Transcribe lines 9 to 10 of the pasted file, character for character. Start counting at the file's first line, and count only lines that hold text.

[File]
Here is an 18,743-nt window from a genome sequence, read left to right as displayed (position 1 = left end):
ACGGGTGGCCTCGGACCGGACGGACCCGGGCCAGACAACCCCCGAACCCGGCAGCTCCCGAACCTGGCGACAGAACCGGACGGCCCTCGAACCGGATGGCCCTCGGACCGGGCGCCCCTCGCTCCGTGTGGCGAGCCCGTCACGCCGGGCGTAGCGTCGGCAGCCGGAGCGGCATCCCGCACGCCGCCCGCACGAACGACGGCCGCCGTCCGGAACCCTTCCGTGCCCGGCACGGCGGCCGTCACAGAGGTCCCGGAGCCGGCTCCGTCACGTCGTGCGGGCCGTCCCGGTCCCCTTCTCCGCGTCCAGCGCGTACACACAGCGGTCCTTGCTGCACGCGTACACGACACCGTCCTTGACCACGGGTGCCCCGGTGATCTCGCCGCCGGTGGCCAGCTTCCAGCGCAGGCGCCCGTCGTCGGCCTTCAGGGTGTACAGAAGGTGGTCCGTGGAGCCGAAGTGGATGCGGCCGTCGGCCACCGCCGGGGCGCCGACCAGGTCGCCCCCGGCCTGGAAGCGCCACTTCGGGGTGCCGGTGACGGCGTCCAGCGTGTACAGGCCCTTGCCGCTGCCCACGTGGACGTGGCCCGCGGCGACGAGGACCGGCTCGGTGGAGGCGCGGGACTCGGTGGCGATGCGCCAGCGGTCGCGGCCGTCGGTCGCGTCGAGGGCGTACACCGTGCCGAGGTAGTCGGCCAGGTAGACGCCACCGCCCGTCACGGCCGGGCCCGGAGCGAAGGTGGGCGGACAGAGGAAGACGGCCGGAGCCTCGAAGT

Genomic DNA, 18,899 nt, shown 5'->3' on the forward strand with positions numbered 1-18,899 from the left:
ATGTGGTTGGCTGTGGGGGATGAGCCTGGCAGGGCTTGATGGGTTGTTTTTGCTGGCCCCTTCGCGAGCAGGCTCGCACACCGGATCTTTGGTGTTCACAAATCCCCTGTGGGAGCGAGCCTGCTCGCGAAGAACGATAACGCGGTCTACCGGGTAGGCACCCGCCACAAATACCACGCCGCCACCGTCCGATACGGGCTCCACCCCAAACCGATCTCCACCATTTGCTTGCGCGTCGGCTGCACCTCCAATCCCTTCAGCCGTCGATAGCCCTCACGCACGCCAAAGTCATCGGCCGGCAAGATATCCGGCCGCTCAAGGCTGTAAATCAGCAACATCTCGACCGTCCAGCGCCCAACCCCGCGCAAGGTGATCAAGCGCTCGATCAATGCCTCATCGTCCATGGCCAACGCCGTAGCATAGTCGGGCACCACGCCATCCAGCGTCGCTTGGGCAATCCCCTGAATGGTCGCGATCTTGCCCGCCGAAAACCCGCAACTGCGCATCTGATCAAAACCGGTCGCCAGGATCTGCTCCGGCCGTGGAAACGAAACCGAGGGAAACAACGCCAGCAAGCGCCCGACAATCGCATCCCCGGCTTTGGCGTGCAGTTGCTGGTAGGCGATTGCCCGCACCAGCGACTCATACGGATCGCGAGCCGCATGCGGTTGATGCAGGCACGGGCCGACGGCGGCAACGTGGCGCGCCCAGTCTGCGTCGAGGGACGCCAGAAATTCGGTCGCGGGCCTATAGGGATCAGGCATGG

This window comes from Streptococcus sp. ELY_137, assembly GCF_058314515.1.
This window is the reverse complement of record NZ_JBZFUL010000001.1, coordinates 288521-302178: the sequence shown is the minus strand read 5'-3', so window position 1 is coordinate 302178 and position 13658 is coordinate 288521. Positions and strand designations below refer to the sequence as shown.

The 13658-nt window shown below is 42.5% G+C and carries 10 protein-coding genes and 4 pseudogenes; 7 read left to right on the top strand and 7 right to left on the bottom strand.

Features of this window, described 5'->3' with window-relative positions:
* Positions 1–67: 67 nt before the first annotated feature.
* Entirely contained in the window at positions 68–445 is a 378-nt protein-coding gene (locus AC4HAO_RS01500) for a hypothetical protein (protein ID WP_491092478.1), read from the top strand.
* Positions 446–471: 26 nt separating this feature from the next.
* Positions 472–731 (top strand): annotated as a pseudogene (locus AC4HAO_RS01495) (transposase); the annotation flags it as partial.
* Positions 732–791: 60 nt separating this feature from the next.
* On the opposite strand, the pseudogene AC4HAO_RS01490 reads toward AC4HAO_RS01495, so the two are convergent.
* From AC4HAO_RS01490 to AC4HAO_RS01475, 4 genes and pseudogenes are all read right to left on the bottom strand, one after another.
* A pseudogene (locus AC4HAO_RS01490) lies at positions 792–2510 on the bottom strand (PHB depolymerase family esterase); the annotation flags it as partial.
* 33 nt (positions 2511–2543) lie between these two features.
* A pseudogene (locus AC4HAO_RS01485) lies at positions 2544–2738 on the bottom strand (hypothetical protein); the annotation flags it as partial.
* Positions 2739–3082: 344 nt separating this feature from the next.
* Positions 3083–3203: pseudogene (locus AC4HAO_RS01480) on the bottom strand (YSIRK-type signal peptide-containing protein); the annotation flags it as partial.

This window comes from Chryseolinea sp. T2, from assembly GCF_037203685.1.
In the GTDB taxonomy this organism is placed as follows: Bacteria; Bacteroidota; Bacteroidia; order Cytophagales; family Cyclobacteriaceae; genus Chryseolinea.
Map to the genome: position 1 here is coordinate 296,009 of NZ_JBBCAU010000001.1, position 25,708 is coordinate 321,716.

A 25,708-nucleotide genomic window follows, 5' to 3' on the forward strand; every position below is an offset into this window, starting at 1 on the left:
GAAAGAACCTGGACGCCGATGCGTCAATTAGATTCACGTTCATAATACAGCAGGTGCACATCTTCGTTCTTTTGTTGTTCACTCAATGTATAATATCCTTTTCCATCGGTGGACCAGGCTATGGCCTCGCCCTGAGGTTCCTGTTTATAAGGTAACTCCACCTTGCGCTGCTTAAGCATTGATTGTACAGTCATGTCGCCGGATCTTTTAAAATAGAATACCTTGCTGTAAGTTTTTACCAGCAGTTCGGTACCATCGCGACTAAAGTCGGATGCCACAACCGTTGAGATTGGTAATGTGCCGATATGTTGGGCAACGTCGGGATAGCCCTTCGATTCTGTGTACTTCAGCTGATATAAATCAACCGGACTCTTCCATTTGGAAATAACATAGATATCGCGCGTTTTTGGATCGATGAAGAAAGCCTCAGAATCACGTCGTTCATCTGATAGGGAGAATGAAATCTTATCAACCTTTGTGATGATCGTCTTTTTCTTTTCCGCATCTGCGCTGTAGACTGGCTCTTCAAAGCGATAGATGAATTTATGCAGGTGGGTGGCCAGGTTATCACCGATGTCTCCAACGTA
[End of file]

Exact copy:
* Positions 1–67: 67 nt before the first annotated feature.
* Entirely contained in the window at positions 68–445 is a 378-nt protein-coding gene (locus AC4HAO_RS01500) for a hypothetical protein (protein ID WP_491092478.1), read from the top strand.